4. To Control Pond Algae
To use wood ash for pond algae, add 1Tbs of wood ash per 1,000 gallons of water in your pond. This equation adds enough potassium to help aquatic plants that keep pond algae from marring your pond to thrive.
5. In Your Chickens’ Dust Bath
Chickens need their daily dust baths to remain healthy and parasite free!
Many a morning, I have taken the pail of wood ashes from the fireplace to the poultry yard. I sprinkle it around the coop where the girls like to kick up some dirt for their morning dust bath routine!
The dust helps them repel mites and lice much like diatomaceous earth does. Making sure they have a dust bath available helps to keep your flock parasite free throughout the year.
Wood ash has a long history of use. For thousands of years our ancestors used wood ash to make lye for soaps, to clean glass, and to grow beautiful blooms on plants.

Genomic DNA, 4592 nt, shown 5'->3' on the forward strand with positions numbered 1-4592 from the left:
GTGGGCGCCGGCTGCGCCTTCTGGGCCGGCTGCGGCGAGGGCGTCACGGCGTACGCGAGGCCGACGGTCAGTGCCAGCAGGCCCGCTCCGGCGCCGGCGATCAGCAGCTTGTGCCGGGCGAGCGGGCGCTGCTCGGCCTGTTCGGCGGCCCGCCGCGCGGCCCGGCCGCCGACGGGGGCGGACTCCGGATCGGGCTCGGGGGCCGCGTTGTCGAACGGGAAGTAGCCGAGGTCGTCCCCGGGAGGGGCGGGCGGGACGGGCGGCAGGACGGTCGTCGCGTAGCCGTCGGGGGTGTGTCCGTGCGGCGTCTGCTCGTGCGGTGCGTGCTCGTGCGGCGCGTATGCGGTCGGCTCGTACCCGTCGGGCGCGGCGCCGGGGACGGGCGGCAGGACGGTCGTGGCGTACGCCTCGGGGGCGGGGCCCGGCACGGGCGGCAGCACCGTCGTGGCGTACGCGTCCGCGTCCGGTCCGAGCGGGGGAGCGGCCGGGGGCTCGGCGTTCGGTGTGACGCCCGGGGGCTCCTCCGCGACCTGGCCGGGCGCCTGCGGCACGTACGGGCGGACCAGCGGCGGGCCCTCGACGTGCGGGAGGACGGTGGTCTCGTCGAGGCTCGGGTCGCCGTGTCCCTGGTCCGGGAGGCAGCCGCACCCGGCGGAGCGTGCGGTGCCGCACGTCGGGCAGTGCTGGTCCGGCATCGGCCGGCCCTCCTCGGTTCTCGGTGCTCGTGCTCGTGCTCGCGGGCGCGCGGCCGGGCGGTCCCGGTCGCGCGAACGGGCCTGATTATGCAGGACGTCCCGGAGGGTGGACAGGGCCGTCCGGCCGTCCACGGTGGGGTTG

The old-timers used wood to heat and cook. My grandpa used to say it heated you twice once when you cut and split your firewood and then when you burn it in the wood stove.
Since man started to use fire as a way to cook, heat, and survive, he has had a pile of ashes after the smoke cleared and the fire went out. That we should learning the many ways to use wood ash seems sensible. Especially in a time where nothing was wasted.
Wood Ash as a Liming Agent
As we’ve already seen, soil pH is a measure of the soil’s relative acidity or alkalinity. Most crops grow best in a close to neutral soil with a pH between 6.0-6.8.
Acidic soils (pH of 6.0 or lower) reduce the availability of most plant nutrients and can reduce biological activity in the soil.